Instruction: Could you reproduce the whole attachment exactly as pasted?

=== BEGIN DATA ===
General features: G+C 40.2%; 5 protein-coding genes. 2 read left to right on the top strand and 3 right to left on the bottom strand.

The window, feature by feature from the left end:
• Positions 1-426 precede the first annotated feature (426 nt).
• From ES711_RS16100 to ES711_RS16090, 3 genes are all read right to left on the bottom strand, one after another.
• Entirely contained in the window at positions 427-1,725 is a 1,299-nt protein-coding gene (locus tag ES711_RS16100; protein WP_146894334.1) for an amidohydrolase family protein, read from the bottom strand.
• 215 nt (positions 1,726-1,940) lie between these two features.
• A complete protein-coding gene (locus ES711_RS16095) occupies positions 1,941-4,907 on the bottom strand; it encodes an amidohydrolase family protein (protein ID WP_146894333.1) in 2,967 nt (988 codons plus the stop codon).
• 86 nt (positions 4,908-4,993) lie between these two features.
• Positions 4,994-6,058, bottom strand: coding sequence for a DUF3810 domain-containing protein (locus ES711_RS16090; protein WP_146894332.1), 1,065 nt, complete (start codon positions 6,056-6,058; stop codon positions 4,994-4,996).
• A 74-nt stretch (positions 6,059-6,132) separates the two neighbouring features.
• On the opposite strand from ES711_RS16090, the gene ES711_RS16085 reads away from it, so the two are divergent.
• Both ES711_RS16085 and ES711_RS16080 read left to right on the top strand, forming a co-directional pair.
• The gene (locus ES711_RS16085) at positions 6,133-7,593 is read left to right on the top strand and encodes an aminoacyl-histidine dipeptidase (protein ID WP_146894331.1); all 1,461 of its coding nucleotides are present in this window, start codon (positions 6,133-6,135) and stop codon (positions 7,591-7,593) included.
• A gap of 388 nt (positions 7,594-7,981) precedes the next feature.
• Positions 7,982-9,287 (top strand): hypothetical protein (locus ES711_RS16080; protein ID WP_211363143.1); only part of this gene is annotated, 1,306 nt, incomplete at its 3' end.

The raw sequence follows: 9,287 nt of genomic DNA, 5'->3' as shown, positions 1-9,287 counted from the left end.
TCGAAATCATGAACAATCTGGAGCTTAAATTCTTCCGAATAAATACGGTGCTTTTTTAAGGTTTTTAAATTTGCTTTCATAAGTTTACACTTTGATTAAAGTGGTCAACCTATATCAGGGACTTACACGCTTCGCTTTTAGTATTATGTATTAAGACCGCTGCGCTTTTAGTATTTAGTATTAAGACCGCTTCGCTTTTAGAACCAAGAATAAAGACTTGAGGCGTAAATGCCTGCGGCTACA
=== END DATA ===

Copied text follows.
General features: G+C 40.2%; 5 protein-coding genes. 2 read left to right on the top strand and 3 right to left on the bottom strand.

The window, feature by feature from the left end:
• Positions 1-426 precede the first annotated feature (426 nt).
• From ES711_RS16100 to ES711_RS16090, 3 genes are all read right to left on the bottom strand, one after another.
• Entirely contained in the window at positions 427-1,725 is a 1,299-nt protein-coding gene (locus tag ES711_RS16100; protein WP_146894334.1) for an amidohydrolase family protein, read from the bottom strand.
• 215 nt (positions 1,726-1,940) lie between these two features.
• A complete protein-coding gene (locus ES711_RS16095) occupies positions 1,941-4,907 on the bottom strand; it encodes an amidohydrolase family protein (protein ID WP_146894333.1) in 2,967 nt (988 codons plus the stop codon).
• 86 nt (positions 4,908-4,993) lie between these two features.
• Positions 4,994-6,058, bottom strand: coding sequence for a DUF3810 domain-containing protein (locus ES711_RS16090; protein WP_146894332.1), 1,065 nt, complete (start codon positions 6,056-6,058; stop codon positions 4,994-4,996).
• A 74-nt stretch (positions 6,059-6,132) separates the two neighbouring features.
• On the opposite strand from ES711_RS16090, the gene ES711_RS16085 reads away from it, so the two are divergent.
• Both ES711_RS16085 and ES711_RS16080 read left to right on the top strand, forming a co-directional pair.
• The gene (locus ES711_RS16085) at positions 6,133-7,593 is read left to right on the top strand and encodes an aminoacyl-histidine dipeptidase (protein ID WP_146894331.1); all 1,461 of its coding nucleotides are present in this window, start codon (positions 6,133-6,135) and stop codon (positions 7,591-7,593) included.
• A gap of 388 nt (positions 7,594-7,981) precedes the next feature.
• Positions 7,982-9,287 (top strand): hypothetical protein (locus ES711_RS16080; protein ID WP_211363143.1); only part of this gene is annotated, 1,306 nt, incomplete at its 3' end.

The raw sequence follows: 9,287 nt of genomic DNA, 5'->3' as shown, positions 1-9,287 counted from the left end.
TCGAAATCATGAACAATCTGGAGCTTAAATTCTTCCGAATAAATACGGTGCTTTTTTAAGGTTTTTAAATTTGCTTTCATAAGTTTACACTTTGATTAAAGTGGTCAACCTATATCAGGGACTTACACGCTTCGCTTTTAGTATTATGTATTAAGACCGCTGCGCTTTTAGTATTTAGTATTAAGACCGCTTCGCTTTTAGAACCAAGAATAAAGACTTGAGGCGTAAATGCCTGCGGCTACA